Planning and building an undersea tunnel between Tallinn and Helsinki isn't quite as easy as enthusiasts like Peter Vesterbacka like to think, warns the European Commission's director-general for mobility and transport, Henrik Hololei.
Hololei told ERR that the idea of the tunnel is no doubt interesting, and that the European Commission is open to any new idea regarding better transport connections. Personally, he likes the idea as well, he said, though in this case as well as everywhere else, there is no such thing as a free lunch.
"Experience with the Channel Tunnel shows that such projects are incredibly complex and end up with substantially higher costs than planned at the beginning," Hololei said, though he granted that technology is developing all the time.
Finnish entrepreneur Peter Vesterbacka, formerly of Angry Birds developer Rovio, said at the presentation of his own tunnel project in Tallinn last week that it could be done at a cost of €15 billion, and that funding could be had from Chinese investors up to 70 percent, with the remainder coming from pension funds in the Baltic and Nordic area.
Contrary to Vesterbacka, Hololei tends to be skeptical of third-country investors for long-term projects.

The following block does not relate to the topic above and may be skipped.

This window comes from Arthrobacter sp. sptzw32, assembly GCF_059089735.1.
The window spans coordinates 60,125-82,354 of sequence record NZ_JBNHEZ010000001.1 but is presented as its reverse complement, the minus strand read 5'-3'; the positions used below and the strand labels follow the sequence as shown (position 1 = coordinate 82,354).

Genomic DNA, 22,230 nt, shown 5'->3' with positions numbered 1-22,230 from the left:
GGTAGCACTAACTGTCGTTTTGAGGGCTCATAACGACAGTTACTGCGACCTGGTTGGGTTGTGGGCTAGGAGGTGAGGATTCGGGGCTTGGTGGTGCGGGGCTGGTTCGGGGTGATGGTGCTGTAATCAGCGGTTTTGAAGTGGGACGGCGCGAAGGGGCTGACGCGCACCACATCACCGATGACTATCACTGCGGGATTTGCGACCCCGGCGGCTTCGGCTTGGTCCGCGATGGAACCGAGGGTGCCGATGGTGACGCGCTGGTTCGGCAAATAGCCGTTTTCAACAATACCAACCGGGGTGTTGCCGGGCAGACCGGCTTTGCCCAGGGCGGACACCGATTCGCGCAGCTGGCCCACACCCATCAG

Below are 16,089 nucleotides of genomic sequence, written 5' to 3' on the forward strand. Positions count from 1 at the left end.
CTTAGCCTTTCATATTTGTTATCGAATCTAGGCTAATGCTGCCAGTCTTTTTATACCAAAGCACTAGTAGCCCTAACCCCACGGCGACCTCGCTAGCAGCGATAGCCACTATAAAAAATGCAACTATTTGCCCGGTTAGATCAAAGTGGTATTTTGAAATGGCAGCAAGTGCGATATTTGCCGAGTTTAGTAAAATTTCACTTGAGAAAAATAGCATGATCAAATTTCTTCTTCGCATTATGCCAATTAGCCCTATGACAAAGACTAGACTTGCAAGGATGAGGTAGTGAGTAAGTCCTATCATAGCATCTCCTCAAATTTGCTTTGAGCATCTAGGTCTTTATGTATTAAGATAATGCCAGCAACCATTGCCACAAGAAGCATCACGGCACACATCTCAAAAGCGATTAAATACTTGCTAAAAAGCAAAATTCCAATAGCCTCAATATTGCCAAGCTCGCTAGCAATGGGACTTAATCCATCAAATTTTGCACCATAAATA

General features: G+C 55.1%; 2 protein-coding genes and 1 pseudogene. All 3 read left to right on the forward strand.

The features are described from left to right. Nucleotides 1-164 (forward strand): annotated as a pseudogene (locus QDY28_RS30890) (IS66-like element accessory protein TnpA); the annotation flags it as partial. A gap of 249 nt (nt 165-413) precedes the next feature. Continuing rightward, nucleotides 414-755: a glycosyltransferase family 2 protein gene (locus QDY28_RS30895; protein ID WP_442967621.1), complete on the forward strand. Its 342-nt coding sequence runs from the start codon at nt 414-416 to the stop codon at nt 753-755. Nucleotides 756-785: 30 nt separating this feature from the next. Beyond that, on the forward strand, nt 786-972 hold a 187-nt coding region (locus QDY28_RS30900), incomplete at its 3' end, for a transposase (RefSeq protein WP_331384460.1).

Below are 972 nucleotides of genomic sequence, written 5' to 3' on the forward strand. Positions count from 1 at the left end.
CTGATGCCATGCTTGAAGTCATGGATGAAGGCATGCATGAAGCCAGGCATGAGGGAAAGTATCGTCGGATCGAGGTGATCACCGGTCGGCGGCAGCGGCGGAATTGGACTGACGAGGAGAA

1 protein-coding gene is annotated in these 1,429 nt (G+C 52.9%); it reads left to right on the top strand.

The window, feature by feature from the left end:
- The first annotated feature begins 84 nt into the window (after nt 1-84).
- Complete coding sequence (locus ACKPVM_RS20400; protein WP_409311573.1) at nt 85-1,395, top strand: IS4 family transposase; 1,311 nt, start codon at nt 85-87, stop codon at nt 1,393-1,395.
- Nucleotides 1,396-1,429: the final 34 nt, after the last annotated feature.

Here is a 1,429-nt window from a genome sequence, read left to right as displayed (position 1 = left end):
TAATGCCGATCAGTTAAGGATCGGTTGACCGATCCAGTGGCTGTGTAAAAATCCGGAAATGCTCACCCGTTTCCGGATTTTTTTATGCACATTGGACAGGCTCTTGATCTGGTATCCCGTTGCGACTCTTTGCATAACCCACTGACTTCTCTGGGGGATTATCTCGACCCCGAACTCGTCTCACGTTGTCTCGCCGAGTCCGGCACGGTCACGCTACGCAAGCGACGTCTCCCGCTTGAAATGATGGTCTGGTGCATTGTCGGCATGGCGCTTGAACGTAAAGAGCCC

"I'll remind you that there is no such thing as a free lunch. I think it's necessary to stress as well that all large infrastructure projects have to be based on the rules of the European Union, and open to everyone," Hololei said.
From the point of view of an EU contribution to the Tallinn-Helsinki tunnel, the union's priority are transport bottlenecks as well as building cross-border connections where there currently aren't any, as with the Rail Baltica project that will connect the Baltic states to the European railway network.
"There's a ferry connection between Helsinki and Tallinn today that works well, and a tunnel would be a nice addition rather than an absolute necessity. In the planning of the tunnel, it's important to include passenger as well as freight transport, and that the two main airports are connected," Hololei commented on the European Commission's view of the project.
Asked about another idea recently floated by businessmen, Raivo Hein's project of a bridge between the Estonian mainland and the island of Saaremaa, Hololei said that this was more realistic. "If the Estonian state makes it a priority, then a partial contribution out of European Union funds should be possible as well," Hololei said.
Editor: Dario Cavegn